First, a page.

The Chairman of the ACHDNC, Dr. R. Rodney Howell, noted that “[the Advisory Committee] has carefully reviewed the detailed, updated evidence review for SCID and related T-lymphocyte deficiencies and found the condition(s) ready to be added to the uniform and secondary panel. … The Advisory Committee, however, understands that there will be additional work from the NIH, HRSA and the CDC to be reported back to the Committee as this newborn screening proceeds.”

The ACHDNC was established in February 2003 to advise the Secretary of the U.S. Department of Health and Human Services regarding the most appropriate application of universal newborn screening tests, technologies, policies, guidelines and standards for effectively reducing morbidity and mortality in newborns and children having, or at risk for, heritable disorders. There is currently a formal process for individuals or organizations to nominate a heritable disorder to be considered for inclusion in the recommended uniform screening panel (http://www.hrsa.gov/heritabledisorderscommittee/nominate.htm).

“This recommendation by the [Advisory] Committee is significant for both newborn screening and for the evidence-based process for decision making,” declared Sharon Terry, president and chief executive officer of Genetic Alliance, who serves as a liaison on the ACHDNC. “The recommendation includes surveillance, education and quality control, to be contributed by the National Institutes of Health, Health Resources and Services Administration and Centers for Disease Control and Prevention, and thereby supports the development of a systems approach in newborn screening.”

To date, six conditions have been brought to the Advisory Committee: Fabry Disease, Krabbe Disease, Niemann-Pick Disease, Pompe Disease, Severe Combined Immunodeficiency (SCID), and Spinal Muscular Atrophy (SMA). Thus far, only SCID has been recommended for addition to the uniform screening panel. By law, the Secretary of Health and Human Services must respond to the recommendation within 180 days.

Vicki Modell, co-founder of the Jeffery Modell Foundation, stated that “[the] unanimous vote to add SCID to the National Newborn Screening Core Panel was a milestone victory. We thank the Committee for their positive decision on behalf of all the babies with SCID that we lost, the babies today who have hope, and for all the future babies yet to be born, who will have a really good chance at life.”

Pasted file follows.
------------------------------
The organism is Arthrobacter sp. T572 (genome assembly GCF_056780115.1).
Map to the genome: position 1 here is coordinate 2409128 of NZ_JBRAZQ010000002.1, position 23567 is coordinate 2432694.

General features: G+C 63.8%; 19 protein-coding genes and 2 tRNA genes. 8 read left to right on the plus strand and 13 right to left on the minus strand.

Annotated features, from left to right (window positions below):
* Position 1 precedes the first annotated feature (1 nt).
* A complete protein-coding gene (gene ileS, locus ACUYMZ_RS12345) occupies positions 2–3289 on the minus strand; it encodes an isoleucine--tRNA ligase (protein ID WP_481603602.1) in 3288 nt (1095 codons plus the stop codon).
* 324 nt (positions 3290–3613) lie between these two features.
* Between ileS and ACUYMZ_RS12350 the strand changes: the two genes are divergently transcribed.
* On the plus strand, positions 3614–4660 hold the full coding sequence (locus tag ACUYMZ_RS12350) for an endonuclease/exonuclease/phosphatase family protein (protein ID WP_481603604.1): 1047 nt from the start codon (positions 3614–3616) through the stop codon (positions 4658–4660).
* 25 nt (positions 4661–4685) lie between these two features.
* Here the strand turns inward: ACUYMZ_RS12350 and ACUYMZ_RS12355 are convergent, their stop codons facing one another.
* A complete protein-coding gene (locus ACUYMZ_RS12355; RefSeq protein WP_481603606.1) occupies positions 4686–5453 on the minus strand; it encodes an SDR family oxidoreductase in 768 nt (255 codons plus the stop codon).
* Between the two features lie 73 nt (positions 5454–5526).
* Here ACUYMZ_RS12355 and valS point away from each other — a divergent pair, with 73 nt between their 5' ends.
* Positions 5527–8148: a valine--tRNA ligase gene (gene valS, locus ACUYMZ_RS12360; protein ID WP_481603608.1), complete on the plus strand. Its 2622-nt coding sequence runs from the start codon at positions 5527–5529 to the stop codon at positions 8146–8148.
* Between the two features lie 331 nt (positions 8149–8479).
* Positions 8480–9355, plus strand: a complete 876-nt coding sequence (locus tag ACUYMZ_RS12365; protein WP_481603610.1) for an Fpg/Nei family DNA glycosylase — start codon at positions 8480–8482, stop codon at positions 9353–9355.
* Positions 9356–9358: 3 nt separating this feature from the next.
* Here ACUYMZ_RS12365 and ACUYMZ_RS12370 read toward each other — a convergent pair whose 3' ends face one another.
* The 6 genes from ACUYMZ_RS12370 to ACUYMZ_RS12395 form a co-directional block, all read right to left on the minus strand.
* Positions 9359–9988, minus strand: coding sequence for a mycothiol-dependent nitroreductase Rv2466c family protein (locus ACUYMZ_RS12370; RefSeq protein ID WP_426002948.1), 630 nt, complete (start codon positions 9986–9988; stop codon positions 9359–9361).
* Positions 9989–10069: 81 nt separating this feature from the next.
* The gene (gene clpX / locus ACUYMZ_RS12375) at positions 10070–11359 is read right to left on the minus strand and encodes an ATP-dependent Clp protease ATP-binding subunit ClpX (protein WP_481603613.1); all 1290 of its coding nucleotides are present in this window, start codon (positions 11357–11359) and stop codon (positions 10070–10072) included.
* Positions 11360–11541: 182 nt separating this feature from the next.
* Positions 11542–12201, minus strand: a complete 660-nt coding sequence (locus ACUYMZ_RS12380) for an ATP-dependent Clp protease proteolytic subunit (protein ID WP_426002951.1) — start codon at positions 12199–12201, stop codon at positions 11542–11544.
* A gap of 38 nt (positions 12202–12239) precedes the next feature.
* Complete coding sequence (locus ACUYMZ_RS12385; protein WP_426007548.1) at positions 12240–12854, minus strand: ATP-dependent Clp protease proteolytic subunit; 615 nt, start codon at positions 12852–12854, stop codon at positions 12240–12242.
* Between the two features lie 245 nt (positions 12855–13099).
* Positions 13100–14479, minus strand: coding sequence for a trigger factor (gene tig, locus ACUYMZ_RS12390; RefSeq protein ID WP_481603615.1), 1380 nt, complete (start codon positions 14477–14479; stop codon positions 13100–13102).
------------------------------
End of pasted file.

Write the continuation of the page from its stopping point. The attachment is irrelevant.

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Jan 19 2010

APHA Genomics Forum Call for Abstracts

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HTML clipboardThe 2010 American Public Health Association’s (APHA) Genomics Forum is open for submission of abstracts related to the 2010 conference theme, “Social Justice: Public Health Imperative.” The Genomics Forum will be held during APHA’s Annual Meeting on November 6-10 in Denver Colorado. Abstracts are due on February 3, 2010.

For more information, on the Genomic Forum, visit www.genomicsforum.org. For more information on submission of abstracts, visit: http://apha.confex.com/apha/138am/genf.htm.

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Jan 05 2010

National Coordinating Center Newsletter – December 2009

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HTML clipboard The National Coordinating Center (NCC) has just published the December issue of their newsletter, the NCC Collaborator. It contains an article about how the WSGSC disseminates information as well as other interesting pieces written by different regional collaboratives. To view the newsletter, go to: http://www.nccrcg.org/newsletter/NCC-Collaborator-current.pdf